By Justin Fenton
Enquirer staff writer
Four area teens couldn't wait for Cincinnati to catch up with wireless Internet technology, so they took matters into their own hands. And their homemade, 55.1-mile Wi-Fi connection at a Las Vegas hacker conference might be a world record.
Greg Rigling (from left),
Andy Meng, Justin Rigling and Ben Corrado with one of the satellite dishes they used to make a 55.1-mile wireless Internet connection in Las Vegas. Greg Rigling is Justin's father.
St. Xavier High School graduates Ben Corrado of Colerain Township and Andy Meng and Justin Rigling of Hamilton were amateur radio operators with a fascination for defunct satellite dishes and wireless Internet, or Wi-Fi, connections - turning other people's junk into engineering projects.
But a last-minute decision to drive across the country and test their patchwork dishes against hackers, security professionals and undercover intelligence agents from around the world might land them in the Guinness Book of Records.
Last weekend's DefCon conference, which bills itself as the largest underground hacking event in the world, included a competition to see who can make a Wireless Fidelity, or Wi-Fi, connection reach the farthest.
Contestants had to set up a pair of computers and see how far apart they could maintain an Internet connection using homemade and commercial antennas. Part of the team stayed with the equipment on top of a 4,600-foot mountain while the others loaded their equipment into a vehicle and drove until the signal died.
The Cincinnati team drove for more than an hour, taking Rigling's father's Astrovan up steep gravel roads and one-way dirt trails, finding every nook and cranny until they ran out of roadway.
WHAT IS WI-FI?
Wi-Fi, short for Wireless Fidelity, or wireless computer networking, is a way for computers to communicate wirelessly using high-frequency radio technology capable of sending large amounts of data quickly. In most cases, one computer - the host - is connected to the Internet through a standard wired connection and acts as the server with a router. Other computers equipped with wireless cards then can transmit and receive data to and from the host computer.
"We thought we could go fairly far," Rigling, 18, said.
"And then it started to make sense after about 38 miles. We were like, 'Well, this isn't the end. There's more out there if we can find a road to go up.'"
In the end, their 55-mile amplified connection exceeded last year's winner by 20 miles. Then they turned off their amplifiers and broke the record for an unamplified connection at the same distance.
While not yet confirmed, the connection appears to be a world record for a ground connection. The Guinness record for Wi-Fi connection is about 192 miles, achieved in 2002 by Swedish Wi-Fi equipment maker Alvarion and the Swedish Space Corp. But that record was achieved using a Swedish weather balloon, which many think is not the same as a ground measurement because there are fewer obstacles to block a signal.
The Swedish team also used amplification in setting the mark, while the DefCon team maintained its connection even after turning off the amplification.
Commercial wireless connections are typically about 300 feet long.
Wi-Fi is becoming more popular. It eliminates cords and wires while using radio frequencies so that people with laptop computers or other mobile devices can surf the Internet and check their e-mail while sipping coffee or sitting on a park bench. Locally, you can log onto the Internet at Hamburger Mary's, the Brew House, Panera Bread and McCluskey Chevrolet's car service waiting room, for instance.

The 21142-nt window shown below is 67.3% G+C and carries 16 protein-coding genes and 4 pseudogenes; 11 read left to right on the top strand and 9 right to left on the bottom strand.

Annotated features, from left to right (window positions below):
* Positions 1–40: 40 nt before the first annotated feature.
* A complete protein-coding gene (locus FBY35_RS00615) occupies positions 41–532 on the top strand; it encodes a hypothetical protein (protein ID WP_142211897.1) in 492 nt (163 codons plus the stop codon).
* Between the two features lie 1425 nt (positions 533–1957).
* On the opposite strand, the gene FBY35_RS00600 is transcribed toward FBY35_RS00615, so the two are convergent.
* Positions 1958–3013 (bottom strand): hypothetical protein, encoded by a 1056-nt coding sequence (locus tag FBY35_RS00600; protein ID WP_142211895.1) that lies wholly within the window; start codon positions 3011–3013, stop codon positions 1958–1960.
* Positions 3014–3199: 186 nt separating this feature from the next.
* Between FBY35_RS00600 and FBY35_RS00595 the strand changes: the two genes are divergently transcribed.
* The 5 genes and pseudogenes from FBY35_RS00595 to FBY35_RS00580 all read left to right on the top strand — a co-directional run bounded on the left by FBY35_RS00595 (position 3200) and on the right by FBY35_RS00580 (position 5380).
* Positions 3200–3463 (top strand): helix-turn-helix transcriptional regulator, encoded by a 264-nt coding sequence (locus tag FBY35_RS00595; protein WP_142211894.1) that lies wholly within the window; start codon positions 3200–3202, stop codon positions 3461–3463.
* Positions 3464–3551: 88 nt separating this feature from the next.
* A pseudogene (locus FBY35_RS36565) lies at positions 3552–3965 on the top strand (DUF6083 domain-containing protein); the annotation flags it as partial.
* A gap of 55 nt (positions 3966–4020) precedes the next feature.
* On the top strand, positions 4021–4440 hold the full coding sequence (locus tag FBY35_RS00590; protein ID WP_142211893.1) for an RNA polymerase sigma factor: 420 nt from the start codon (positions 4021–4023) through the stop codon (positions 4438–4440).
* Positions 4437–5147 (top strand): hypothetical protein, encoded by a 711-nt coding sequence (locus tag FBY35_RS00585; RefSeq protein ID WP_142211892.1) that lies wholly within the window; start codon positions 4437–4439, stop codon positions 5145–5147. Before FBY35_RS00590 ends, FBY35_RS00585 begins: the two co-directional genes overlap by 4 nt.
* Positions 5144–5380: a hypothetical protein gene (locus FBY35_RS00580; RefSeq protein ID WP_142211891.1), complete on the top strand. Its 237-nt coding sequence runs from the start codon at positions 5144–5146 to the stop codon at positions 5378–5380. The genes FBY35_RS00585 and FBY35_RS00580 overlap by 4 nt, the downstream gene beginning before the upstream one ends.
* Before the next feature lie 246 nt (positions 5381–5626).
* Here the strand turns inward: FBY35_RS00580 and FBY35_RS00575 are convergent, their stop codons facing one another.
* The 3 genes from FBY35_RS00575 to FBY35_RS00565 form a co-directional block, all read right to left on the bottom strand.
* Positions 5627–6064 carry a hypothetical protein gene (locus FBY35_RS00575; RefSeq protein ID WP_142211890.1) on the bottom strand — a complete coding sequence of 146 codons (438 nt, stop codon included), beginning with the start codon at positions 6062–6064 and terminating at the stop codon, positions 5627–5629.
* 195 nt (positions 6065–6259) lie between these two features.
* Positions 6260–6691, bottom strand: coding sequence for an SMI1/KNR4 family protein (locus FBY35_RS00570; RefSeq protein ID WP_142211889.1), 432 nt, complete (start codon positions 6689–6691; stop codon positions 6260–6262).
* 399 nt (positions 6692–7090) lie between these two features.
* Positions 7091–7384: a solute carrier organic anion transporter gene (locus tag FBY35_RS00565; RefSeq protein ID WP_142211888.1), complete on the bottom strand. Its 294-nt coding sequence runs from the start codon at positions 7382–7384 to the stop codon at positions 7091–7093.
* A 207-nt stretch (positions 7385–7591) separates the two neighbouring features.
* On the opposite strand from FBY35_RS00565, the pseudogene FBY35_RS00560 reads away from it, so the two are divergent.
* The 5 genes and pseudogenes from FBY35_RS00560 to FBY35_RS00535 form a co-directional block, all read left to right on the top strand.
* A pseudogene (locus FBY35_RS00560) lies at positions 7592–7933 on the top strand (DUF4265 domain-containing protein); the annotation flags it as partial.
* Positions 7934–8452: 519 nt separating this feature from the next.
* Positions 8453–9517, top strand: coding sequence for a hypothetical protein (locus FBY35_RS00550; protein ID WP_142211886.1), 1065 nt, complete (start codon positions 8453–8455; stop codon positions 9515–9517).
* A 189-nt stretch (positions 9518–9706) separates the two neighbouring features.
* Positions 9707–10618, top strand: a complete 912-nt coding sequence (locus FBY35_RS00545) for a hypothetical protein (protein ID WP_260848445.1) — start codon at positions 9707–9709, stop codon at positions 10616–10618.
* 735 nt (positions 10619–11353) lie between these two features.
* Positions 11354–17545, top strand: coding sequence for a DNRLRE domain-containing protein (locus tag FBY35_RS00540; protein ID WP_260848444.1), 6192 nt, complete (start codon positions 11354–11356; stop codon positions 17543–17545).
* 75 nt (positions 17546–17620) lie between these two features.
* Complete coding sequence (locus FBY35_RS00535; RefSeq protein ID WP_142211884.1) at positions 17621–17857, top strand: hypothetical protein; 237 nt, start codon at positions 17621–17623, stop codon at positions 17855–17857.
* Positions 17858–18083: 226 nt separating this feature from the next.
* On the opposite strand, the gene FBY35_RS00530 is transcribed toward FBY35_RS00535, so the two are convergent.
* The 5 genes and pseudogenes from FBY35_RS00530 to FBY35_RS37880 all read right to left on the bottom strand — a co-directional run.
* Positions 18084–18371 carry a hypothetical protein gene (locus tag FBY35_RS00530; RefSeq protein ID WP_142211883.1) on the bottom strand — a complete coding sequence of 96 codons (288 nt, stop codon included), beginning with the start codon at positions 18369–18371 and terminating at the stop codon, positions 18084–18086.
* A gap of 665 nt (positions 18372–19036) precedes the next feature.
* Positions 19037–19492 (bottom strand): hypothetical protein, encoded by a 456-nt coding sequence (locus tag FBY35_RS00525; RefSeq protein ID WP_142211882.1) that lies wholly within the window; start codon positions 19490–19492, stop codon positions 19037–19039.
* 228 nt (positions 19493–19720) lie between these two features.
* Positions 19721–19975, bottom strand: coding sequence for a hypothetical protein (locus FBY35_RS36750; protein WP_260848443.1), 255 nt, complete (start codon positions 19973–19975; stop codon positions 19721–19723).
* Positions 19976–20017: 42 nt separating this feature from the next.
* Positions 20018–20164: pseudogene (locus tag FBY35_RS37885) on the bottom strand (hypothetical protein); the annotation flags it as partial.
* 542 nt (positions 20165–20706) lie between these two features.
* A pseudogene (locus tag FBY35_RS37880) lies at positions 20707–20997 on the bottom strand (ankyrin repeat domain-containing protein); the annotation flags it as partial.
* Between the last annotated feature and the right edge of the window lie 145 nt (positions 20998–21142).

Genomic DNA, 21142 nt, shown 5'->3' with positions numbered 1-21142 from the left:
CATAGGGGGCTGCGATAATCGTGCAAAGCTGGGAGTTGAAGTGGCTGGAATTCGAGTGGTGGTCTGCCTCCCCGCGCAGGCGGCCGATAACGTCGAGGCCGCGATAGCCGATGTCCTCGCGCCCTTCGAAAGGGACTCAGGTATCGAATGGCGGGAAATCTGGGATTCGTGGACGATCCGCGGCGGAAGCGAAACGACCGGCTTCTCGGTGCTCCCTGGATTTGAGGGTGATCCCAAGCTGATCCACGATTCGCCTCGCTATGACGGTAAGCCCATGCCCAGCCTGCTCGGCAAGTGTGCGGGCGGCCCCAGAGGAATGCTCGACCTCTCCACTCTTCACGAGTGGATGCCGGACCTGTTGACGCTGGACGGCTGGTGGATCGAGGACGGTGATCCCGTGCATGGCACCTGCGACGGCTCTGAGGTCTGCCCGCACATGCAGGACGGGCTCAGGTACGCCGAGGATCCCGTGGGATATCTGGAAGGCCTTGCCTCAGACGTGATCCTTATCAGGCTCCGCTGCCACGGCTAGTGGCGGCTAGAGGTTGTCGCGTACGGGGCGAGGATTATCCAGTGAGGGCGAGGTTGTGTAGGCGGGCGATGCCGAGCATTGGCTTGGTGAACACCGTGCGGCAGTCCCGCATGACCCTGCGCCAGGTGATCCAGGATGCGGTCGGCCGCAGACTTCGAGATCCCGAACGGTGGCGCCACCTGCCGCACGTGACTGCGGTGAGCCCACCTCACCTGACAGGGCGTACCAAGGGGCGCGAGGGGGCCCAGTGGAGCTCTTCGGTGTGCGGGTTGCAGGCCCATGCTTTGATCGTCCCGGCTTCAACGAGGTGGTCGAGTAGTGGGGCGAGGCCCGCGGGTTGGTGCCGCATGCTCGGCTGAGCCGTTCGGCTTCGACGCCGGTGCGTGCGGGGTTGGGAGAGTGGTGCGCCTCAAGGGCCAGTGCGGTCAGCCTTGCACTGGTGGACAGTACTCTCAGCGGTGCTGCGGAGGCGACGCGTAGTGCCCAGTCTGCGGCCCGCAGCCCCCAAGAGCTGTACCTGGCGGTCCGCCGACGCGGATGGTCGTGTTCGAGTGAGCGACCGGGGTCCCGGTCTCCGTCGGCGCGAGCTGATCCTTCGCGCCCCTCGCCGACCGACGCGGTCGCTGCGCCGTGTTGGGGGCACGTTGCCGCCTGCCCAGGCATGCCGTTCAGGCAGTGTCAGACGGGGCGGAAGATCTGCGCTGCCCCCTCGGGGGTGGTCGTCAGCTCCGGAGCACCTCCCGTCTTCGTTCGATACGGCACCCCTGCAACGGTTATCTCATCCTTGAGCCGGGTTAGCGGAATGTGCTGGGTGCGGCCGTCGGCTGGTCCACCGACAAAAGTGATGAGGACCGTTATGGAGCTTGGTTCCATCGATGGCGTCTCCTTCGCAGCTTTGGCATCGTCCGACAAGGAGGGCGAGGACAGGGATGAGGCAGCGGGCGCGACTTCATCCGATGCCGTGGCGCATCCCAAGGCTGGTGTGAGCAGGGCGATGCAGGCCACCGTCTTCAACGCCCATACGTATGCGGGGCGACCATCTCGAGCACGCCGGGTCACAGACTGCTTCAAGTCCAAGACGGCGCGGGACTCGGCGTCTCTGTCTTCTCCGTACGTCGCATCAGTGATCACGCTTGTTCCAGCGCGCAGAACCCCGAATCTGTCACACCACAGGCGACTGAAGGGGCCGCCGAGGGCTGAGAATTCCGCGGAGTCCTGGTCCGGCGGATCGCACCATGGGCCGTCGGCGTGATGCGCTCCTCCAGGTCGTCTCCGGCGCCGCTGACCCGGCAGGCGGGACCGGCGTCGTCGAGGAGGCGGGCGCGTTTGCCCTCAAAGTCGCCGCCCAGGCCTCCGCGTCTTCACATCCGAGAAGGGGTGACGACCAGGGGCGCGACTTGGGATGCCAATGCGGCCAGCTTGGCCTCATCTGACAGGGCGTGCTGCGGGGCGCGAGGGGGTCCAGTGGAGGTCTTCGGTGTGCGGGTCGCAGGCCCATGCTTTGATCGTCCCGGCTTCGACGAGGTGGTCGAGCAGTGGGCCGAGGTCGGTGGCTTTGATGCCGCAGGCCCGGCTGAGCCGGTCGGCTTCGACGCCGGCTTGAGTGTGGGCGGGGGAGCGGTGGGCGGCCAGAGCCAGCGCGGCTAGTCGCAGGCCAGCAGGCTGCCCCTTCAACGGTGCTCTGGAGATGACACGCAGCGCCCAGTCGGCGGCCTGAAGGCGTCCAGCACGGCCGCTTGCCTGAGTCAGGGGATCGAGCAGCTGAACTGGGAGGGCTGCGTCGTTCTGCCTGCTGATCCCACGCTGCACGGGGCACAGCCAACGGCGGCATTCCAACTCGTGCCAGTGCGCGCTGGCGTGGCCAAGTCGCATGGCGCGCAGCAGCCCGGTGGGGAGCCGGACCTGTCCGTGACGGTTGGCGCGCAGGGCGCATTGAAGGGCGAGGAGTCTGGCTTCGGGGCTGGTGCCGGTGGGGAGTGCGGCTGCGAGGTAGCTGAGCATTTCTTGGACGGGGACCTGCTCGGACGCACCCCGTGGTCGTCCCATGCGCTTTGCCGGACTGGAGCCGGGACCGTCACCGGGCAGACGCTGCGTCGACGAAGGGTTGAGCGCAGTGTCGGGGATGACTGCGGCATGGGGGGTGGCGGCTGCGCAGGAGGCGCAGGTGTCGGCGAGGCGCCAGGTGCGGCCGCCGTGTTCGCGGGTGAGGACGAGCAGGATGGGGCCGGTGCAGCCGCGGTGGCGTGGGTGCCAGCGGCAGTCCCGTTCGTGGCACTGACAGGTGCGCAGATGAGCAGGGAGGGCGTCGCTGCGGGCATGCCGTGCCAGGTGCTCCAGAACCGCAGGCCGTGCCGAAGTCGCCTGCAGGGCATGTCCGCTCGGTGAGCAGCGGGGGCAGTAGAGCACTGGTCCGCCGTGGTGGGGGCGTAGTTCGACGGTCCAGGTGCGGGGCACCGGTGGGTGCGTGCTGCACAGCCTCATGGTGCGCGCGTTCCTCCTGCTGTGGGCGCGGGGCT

Piatt Park recently became the first "unwired" spot in downtown, for $5 an hour or $20 a month. Many cities have adopted free Wi-Fi - Columbus and Cleveland will be Wi-Fi accessible by 2006. Cincinnati has no such plans.
Corrado, Meng and Rigling have been interested in Wi-Fi and satellites since joining St. Xavier's Radio Club, where they became amateur radio operators and started brainstorming ideas for things they could build on a low budget. Last year, they collected satellite dishes from the back yards of neighbors who were no longer using them, mounting them on towers in their back yards so they could share files.
That idea was shot down by their parents, and the dishes sat until last month when 19-year-old Meng, who attends LeTourneau University in Texas, spotted the competition on a Web site.
Along with Brandon Schamer, who didn't make the trip, they spent nights in the Corrados' basement cutting copper plates and welding parts together to make two strong dishes.
They even tried to turn a profit on their hobby, going door-to-door with fliers trying to encrypt wireless Internet connections for Cincinnatians whose connections were exposed to attack.
The venture was not met with enthusiasm, however.
"People gave us kinda weird looks. I don't know how many people understood what we were trying to do," Ben Corrado said.
Undeterred, they gathered more dishes and decided to trek to Las Vegas, less than three weeks before the conference.
They're already planning to make the trip again next year. After being recognized at the conference and making a short speech, they tried to negotiate the sale of their equipment. Unable to find a taker, they took off the dishes' important parts and tossed the rest in the trash.
Next year, they'll try to get a sponsor and some bigger dishes and take the connection farther.
"We're the kind of guys who just like to build stuff," said Rigling, who plans to attend Massachusetts Institute of Technology this fall.
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